The four-inch wax cylinders heard on this album were rerecorded onto magnetic tape using a modified Edison Home Phonograph. The machine accepted styluses varying in size to accommodate the different size and condition of each cylinder. Because the revolutions per minute at which these field recordings were made often changed from day to day, sometimes from cylinder to cylinder, the technician rerecording them decided an appropriate speed for each cut considering the industry norm for cylinders of this type and period, the distortion level audible at different speeds, and the characteristics of the music itself. This determination of speed depended in part, therefore, on the "ear" of the technician, and cannot be regarded as absolutely accurate. The technical demands of the phonograph also directly affected the performances. Listeners should keep in mind that the performers on this record directed their voices into a horn and were asked not to move about or make extreme changes in the volume of their singing, even though both may have been the custom. They may also have been asked to shorten or change long songs to fit within the three-minute time limit of the cylinders.
Other problems surfaced during the final filtering of the cylinders. Removing surface noise revealed fluctuations in speed and pitch, and accentuated skips, sudden starts, and abrupt endings which were either flaws in the original cylinders, or the results of deterioration over time. Filtering also aggravated certain distortions of sound, such as harmonics or overmodulation. Despite these technical difficulties, the vitality and timelessness of the performances shine through.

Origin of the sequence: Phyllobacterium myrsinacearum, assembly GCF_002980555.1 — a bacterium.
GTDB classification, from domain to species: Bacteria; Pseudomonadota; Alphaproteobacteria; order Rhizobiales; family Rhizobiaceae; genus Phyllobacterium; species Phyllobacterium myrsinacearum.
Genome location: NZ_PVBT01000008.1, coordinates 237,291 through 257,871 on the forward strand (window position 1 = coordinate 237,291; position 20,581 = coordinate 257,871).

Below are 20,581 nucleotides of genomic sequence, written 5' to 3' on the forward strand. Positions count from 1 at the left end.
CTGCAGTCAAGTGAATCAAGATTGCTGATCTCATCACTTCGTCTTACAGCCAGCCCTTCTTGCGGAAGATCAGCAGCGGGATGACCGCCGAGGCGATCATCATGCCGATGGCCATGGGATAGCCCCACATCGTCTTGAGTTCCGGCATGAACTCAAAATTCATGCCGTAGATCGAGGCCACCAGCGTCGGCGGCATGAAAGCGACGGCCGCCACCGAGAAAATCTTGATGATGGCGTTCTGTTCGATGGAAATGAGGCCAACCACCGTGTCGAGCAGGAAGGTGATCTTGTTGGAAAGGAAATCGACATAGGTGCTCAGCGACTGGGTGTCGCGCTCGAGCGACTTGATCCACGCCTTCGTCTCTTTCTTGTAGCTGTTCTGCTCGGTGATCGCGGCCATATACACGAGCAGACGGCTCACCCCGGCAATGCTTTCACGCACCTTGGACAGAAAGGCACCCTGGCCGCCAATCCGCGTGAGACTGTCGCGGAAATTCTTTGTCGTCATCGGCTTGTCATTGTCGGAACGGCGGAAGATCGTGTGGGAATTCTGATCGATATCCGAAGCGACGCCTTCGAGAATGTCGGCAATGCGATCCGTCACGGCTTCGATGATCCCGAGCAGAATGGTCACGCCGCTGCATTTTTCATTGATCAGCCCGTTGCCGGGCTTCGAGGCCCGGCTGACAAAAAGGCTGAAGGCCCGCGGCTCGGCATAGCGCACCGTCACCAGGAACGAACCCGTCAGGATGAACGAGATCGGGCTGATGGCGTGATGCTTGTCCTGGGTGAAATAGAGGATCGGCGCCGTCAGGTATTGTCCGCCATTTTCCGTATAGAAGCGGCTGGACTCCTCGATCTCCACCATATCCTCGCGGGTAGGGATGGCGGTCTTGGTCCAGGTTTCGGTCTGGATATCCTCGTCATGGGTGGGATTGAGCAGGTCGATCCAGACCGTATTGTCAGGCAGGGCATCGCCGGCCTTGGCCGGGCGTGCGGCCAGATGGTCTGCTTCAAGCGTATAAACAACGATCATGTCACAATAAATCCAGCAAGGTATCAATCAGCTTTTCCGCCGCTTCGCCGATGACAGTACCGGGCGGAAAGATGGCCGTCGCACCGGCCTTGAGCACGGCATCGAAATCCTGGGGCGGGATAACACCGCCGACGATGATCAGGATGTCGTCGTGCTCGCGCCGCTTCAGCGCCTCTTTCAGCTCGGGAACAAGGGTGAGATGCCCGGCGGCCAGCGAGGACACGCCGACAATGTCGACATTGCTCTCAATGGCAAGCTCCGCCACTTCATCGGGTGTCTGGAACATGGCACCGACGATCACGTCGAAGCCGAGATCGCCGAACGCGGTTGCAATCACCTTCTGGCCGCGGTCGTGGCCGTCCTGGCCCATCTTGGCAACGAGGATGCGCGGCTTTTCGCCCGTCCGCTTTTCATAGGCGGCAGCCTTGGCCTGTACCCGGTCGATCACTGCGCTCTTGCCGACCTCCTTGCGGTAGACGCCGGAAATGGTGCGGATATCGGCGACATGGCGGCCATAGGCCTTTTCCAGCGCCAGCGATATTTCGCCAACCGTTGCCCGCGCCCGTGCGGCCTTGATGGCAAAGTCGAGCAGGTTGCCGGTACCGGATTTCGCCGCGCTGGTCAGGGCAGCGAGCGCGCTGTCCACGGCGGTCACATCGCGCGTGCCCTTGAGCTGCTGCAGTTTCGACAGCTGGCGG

|About the Omaha Indian Music Album Box Cover Art
The album cover was based on this sketch by George Miller, who sang two of the love songs on the album. The inscription reads, "Mun-za goo ha, Instha-thabe's father. Ni-ke-a-niniba represented. Only the pipe stems are shown not the pipes. The eagle feathers are also represented in the picture." Miller sketched a series of tent paintings for anthropologist George Owen Dorsey, which the latter included in his monograph on Siouan cults. (Smithsonian Institution, National Anthropological Archives, George Owen Dorsey Collection, ms. 4800)
Studio portrait of George Miller,
one of the performers on the record.
Courtesy of the National Anthropological Archives,
Smithsonian Institution. Photograph No. 4026.